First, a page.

Unfortunately, you will not be aware of the cost of your monthly premium until your application for residency is complete....which will probably will take a year or more.

Why do you need the vax card? Costa Rica doesn't require neither this card nor so-called covid test, so you can fly. Unless you drive through countries that require it. You just need medical travel insurance, which you can purchase online and complete the travel pass online.

As of August 1 if you have a Vaccine card and been vaccinated over 14 days you will not need health insurance/health pass to enter CR

Correct. The latest change.

Thank you.

I am not concerned about the pension benefit.  Just focusing on the medical part.  That said, I completely understand about the waiting for Dr's, etc.  But pre-existing conditions are ok?  And can I combine the caja with INS?  My understanding is that caja national is not as good as having INS and going to somewhat private dr's and facilities.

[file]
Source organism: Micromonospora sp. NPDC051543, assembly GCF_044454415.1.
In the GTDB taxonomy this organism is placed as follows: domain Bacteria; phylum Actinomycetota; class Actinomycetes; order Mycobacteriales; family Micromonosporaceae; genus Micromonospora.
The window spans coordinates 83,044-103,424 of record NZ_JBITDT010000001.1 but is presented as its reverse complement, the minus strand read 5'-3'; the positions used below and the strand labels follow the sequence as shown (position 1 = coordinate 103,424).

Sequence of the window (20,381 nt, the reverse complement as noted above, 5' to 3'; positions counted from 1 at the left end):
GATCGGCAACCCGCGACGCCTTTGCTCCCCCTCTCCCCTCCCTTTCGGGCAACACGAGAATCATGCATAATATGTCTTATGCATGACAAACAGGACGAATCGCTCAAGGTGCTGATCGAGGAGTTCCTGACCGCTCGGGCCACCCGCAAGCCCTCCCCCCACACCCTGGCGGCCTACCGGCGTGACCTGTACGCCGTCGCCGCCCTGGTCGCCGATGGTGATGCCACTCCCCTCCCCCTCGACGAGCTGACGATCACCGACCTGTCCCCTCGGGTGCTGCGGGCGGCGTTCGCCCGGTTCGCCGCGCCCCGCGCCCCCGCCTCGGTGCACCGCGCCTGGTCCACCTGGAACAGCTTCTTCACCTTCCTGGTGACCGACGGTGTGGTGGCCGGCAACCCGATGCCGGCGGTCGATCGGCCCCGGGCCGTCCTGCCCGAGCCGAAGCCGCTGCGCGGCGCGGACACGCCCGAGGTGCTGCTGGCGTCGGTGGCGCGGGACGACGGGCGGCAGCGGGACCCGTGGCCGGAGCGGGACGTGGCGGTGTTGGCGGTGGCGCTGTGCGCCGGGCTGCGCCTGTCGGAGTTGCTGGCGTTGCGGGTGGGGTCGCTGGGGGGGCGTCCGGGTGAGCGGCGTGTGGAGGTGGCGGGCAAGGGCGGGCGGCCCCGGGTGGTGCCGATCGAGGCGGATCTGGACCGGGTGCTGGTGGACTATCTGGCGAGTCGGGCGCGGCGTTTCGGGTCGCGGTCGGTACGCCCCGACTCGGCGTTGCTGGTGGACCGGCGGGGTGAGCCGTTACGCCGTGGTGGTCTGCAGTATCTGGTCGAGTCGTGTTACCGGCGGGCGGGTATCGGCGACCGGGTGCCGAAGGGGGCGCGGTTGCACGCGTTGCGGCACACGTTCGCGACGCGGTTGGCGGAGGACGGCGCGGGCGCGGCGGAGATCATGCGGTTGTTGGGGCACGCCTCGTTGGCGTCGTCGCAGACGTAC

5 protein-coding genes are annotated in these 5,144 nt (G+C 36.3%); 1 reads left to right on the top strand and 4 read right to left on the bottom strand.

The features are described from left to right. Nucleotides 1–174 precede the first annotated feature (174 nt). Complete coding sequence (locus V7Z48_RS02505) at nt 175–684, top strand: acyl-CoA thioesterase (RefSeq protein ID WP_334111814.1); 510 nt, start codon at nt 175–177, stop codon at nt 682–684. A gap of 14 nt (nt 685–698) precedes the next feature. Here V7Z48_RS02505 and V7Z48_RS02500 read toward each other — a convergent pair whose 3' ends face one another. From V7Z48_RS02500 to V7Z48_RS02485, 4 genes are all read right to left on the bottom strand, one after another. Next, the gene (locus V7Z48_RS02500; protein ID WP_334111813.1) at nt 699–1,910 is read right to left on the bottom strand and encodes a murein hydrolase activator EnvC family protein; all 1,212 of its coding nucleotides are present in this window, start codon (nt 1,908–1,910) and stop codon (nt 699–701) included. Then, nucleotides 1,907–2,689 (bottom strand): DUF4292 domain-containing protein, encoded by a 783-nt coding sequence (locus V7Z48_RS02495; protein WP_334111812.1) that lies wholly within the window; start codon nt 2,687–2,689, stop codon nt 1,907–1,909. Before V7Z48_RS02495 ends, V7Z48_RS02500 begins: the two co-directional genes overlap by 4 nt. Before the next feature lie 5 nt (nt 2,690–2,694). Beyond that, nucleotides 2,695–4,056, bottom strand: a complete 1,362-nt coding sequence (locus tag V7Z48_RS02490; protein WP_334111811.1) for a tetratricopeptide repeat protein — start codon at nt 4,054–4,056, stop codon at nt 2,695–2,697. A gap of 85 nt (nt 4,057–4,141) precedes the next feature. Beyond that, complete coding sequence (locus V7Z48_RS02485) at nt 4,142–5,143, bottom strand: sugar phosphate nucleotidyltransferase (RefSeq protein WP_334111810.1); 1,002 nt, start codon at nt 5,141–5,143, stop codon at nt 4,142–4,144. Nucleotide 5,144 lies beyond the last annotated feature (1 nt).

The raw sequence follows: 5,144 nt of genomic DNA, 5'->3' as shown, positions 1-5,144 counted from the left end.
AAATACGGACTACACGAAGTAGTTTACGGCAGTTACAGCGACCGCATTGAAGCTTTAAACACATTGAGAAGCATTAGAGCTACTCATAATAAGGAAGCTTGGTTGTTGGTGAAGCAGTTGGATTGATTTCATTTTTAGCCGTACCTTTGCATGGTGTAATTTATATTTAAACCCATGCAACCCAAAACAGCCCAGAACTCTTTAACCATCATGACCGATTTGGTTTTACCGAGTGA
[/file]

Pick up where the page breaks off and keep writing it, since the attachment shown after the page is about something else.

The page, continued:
As for the costs, I believe caja is approximately 10% of your monthly income.  A little to personal to share here, but that equates to over $800 a month for me.  That seems to be very expensive for what you get on caja.  Now, for INS, since it is still an insurance company (sponsored by government?), I think the monthly is cheaper, get to go to privately owned facilities and monthly premium is about $300.  And they do not go by how much you make. 

On the timing of things, I really need to work out the costs and type of medical I need before going through the whole rentista process.  A full year until I know is something I cannot do.  Especially since I won't be able to go to a Dr within that time and paying to live in both the USA and CR.

Thanks :)